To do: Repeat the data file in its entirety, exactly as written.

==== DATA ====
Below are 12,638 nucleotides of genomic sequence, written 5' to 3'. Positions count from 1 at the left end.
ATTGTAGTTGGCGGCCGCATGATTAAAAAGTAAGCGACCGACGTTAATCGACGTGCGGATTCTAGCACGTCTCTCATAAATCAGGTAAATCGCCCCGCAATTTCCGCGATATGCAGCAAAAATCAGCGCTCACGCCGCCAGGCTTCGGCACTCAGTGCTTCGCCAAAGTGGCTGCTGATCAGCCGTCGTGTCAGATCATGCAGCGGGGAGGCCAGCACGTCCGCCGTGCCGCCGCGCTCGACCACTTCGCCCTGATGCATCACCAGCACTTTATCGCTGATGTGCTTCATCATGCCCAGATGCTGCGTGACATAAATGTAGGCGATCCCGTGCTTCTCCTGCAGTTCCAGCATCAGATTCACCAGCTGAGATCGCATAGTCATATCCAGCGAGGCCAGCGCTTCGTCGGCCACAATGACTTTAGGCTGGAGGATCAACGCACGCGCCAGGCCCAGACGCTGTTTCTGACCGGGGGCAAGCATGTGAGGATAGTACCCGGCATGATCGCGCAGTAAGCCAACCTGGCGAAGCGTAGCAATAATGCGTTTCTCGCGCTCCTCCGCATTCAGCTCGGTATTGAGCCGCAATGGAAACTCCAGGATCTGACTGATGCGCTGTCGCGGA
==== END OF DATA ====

Below are 12,638 nucleotides of genomic sequence, written 5' to 3'. Positions count from 1 at the left end.
ATTGTAGTTGGCGGCCGCATGATTAAAAAGTAAGCGACCGACGTTAATCGACGTGCGGATTCTAGCACGTCTCTCATAAATCAGGTAAATCGCCCCGCAATTTCCGCGATATGCAGCAAAAATCAGCGCTCACGCCGCCAGGCTTCGGCACTCAGTGCTTCGCCAAAGTGGCTGCTGATCAGCCGTCGTGTCAGATCATGCAGCGGGGAGGCCAGCACGTCCGCCGTGCCGCCGCGCTCGACCACTTCGCCCTGATGCATCACCAGCACTTTATCGCTGATGTGCTTCATCATGCCCAGATGCTGCGTGACATAAATGTAGGCGATCCCGTGCTTCTCCTGCAGTTCCAGCATCAGATTCACCAGCTGAGATCGCATAGTCATATCCAGCGAGGCCAGCGCTTCGTCGGCCACAATGACTTTAGGCTGGAGGATCAACGCACGCGCCAGGCCCAGACGCTGTTTCTGACCGGGGGCAAGCATGTGAGGATAGTACCCGGCATGATCGCGCAGTAAGCCAACCTGGCGAAGCGTAGCAATAATGCGTTTCTCGCGCTCCTCCGCATTCAGCTCGGTATTGAGCCGCAATGGAAACTCCAGGATCTGACTGATGCGCTGTCGCGGA